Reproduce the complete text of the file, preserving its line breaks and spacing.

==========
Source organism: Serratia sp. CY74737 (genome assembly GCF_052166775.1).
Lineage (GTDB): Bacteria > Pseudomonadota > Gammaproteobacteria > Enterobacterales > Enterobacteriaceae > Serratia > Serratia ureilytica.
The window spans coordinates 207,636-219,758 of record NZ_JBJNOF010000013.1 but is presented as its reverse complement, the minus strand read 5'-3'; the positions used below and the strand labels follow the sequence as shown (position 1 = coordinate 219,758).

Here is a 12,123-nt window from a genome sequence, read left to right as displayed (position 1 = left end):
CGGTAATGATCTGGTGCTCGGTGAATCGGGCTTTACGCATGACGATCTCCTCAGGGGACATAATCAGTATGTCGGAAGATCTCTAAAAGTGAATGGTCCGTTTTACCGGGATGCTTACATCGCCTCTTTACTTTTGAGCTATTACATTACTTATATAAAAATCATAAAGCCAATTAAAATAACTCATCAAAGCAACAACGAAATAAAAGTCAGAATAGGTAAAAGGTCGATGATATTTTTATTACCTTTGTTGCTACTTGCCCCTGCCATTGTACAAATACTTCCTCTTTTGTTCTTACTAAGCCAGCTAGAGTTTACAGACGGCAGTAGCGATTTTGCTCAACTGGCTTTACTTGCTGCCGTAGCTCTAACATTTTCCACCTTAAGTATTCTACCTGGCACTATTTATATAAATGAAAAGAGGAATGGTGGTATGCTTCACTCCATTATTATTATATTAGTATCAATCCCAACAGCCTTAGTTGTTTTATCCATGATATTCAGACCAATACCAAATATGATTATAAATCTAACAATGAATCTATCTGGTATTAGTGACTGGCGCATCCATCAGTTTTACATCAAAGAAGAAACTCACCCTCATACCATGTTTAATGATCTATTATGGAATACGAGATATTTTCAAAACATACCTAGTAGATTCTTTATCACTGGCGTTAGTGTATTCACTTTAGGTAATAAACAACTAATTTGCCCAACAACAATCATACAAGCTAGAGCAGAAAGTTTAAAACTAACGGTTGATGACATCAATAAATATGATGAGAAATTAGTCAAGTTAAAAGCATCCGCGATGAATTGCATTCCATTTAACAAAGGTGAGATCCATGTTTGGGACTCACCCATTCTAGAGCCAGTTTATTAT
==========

Source organism: Serratia sp. CY74737 (genome assembly GCF_052166775.1).
Lineage (GTDB): Bacteria > Pseudomonadota > Gammaproteobacteria > Enterobacterales > Enterobacteriaceae > Serratia > Serratia ureilytica.
The window spans coordinates 207,636-219,758 of record NZ_JBJNOF010000013.1 but is presented as its reverse complement, the minus strand read 5'-3'; the positions used below and the strand labels follow the sequence as shown (position 1 = coordinate 219,758).

Here is a 12,123-nt window from a genome sequence, read left to right as displayed (position 1 = left end):
CGGTAATGATCTGGTGCTCGGTGAATCGGGCTTTACGCATGACGATCTCCTCAGGGGACATAATCAGTATGTCGGAAGATCTCTAAAAGTGAATGGTCCGTTTTACCGGGATGCTTACATCGCCTCTTTACTTTTGAGCTATTACATTACTTATATAAAAATCATAAAGCCAATTAAAATAACTCATCAAAGCAACAACGAAATAAAAGTCAGAATAGGTAAAAGGTCGATGATATTTTTATTACCTTTGTTGCTACTTGCCCCTGCCATTGTACAAATACTTCCTCTTTTGTTCTTACTAAGCCAGCTAGAGTTTACAGACGGCAGTAGCGATTTTGCTCAACTGGCTTTACTTGCTGCCGTAGCTCTAACATTTTCCACCTTAAGTATTCTACCTGGCACTATTTATATAAATGAAAAGAGGAATGGTGGTATGCTTCACTCCATTATTATTATATTAGTATCAATCCCAACAGCCTTAGTTGTTTTATCCATGATATTCAGACCAATACCAAATATGATTATAAATCTAACAATGAATCTATCTGGTATTAGTGACTGGCGCATCCATCAGTTTTACATCAAAGAAGAAACTCACCCTCATACCATGTTTAATGATCTATTATGGAATACGAGATATTTTCAAAACATACCTAGTAGATTCTTTATCACTGGCGTTAGTGTATTCACTTTAGGTAATAAACAACTAATTTGCCCAACAACAATCATACAAGCTAGAGCAGAAAGTTTAAAACTAACGGTTGATGACATCAATAAATATGATGAGAAATTAGTCAAGTTAAAAGCATCCGCGATGAATTGCATTCCATTTAACAAAGGTGAGATCCATGTTTGGGACTCACCCATTCTAGAGCCAGTTTATTAT